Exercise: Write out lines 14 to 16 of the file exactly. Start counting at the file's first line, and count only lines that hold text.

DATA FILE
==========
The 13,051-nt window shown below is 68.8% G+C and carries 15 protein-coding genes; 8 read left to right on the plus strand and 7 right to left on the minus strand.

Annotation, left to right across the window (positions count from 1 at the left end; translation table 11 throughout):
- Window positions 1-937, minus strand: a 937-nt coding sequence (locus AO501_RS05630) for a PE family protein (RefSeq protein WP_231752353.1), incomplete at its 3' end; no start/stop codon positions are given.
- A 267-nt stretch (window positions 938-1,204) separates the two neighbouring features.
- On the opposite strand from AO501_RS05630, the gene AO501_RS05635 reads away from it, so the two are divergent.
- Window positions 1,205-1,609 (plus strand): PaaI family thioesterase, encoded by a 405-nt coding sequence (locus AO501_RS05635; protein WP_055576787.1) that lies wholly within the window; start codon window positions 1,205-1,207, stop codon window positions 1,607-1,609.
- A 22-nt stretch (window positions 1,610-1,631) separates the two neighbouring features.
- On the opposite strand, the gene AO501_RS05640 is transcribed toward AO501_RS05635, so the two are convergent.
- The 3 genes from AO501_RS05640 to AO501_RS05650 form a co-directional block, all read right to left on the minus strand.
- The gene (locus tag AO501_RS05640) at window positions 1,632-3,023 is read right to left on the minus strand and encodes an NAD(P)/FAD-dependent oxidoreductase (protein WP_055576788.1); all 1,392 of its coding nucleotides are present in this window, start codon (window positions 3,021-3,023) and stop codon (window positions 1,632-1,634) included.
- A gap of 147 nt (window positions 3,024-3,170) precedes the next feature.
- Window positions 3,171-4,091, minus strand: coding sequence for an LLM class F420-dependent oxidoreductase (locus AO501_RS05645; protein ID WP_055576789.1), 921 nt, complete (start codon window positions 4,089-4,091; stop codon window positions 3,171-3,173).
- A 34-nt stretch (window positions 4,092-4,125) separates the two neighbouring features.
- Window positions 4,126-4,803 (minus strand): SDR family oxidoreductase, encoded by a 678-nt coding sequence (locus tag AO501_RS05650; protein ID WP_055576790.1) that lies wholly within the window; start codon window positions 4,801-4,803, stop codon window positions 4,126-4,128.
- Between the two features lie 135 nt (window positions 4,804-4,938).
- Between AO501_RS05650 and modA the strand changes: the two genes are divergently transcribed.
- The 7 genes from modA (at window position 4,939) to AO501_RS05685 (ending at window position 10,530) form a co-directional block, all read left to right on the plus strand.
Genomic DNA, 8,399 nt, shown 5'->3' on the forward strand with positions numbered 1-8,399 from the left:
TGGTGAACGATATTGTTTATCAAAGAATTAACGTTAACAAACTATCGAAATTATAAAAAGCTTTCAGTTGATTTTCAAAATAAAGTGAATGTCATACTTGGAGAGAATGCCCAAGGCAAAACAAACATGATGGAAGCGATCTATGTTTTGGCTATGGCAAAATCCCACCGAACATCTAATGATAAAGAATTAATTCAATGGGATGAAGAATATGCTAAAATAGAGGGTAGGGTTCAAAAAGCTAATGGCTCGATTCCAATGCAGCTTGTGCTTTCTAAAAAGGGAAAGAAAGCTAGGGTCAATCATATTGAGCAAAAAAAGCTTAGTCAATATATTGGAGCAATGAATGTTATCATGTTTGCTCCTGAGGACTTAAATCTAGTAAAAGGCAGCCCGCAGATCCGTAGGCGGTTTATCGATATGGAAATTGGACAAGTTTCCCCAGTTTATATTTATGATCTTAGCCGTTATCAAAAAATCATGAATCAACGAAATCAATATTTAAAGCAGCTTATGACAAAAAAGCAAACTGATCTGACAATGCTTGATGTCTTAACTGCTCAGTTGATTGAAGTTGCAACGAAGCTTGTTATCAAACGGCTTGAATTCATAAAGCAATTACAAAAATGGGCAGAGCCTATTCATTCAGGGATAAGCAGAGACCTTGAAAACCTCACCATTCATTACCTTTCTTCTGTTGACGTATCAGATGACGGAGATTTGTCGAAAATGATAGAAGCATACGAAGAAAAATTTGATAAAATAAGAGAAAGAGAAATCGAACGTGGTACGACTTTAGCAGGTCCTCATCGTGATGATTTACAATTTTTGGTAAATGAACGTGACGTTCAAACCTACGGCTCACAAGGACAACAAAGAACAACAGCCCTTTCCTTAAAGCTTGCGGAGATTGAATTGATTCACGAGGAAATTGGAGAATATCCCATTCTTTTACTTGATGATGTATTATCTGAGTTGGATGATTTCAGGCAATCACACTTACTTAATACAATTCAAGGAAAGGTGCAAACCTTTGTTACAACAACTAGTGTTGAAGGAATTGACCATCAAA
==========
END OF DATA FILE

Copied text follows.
- Window positions 4,126-4,803 (minus strand): SDR family oxidoreductase, encoded by a 678-nt coding sequence (locus tag AO501_RS05650; protein ID WP_055576790.1) that lies wholly within the window; start codon window positions 4,801-4,803, stop codon window positions 4,126-4,128.
- Between the two features lie 135 nt (window positions 4,804-4,938).
- Between AO501_RS05650 and modA the strand changes: the two genes are divergently transcribed.